Sun Microsystems Inc. weighing in on the fractious issue of protecting copyrighted digital content, on Sunday announced a project it calls the Open Media Commons initiative aimed at creating an open-source, royalty-free digital-rights management standard.The Open Media Commons outlines its goals:
* Specify open, royalty-free digital rights management and codec standards.The particular project developing an open-source DRM solution is Project DReaM.
* Promote the creation, duplication and distribution of digital content and ensure that creators and owners get compensated.
* Collaborate with like-minded open-source communities.
* Influence standards organizations.
Jonathan Schwartz, President and COO of Sun, announced the launch of the initiative yesterday at the Progress & Freedom Foundation's Aspen Summit:
Schwartz announced the Open Media Commons initiative during his keynote speech that marked the opening of PFF's Aspen Summit, the premiere gathering for policymakers, academia and industry leaders in the technology community. Schwartz began his remarks with his observation of the present shift from the information age to a "participation age." This shift to "an age where individuals are creating and supplying the news as much as they are consuming it," he explained, has been brought about by the multitude of devices available that are used to share and gather information. Schwartz explained that digital rights management must adapt to "participation age" by being independent from device, media and business models.More: Slashdot and CIO Today.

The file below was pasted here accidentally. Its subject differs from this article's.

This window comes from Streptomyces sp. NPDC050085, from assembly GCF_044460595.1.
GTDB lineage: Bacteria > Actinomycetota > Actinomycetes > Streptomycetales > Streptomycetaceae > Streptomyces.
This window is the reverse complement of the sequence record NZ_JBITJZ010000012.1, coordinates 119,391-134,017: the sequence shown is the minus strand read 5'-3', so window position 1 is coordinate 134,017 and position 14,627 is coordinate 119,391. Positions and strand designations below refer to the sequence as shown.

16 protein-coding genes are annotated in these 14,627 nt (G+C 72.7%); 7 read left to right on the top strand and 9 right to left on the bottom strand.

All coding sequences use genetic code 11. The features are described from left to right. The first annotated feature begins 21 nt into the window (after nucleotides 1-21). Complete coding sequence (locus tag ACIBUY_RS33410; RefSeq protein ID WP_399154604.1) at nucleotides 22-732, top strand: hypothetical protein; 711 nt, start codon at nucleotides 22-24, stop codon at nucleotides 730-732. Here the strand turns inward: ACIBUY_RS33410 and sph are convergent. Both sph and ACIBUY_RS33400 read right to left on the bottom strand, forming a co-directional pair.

Update: More at The 463: Inside Tech Policy (blogging from the Aspen Summit).
Update (Aug. 24, 2005): The EFF responds, asserting that the Open Media Commons is more like a gated community:
Using "commons" in the name is unfortunate, because it suggests an online community committed to sharing creative works. DRM systems are about restricting access and use of creative works.Cory Doctorow at Boing Boing writes:
DRM is supposed to keep users from manipulating their players. Open source is supposed to encourage users to manipulate and modify their players. They are utterly incompatible.Update (Aug. 29, 2005): Audio [mp3] and Video [rm] of Schwartz's Announcement.
More: More on Sun's Open Source DRM DReaM.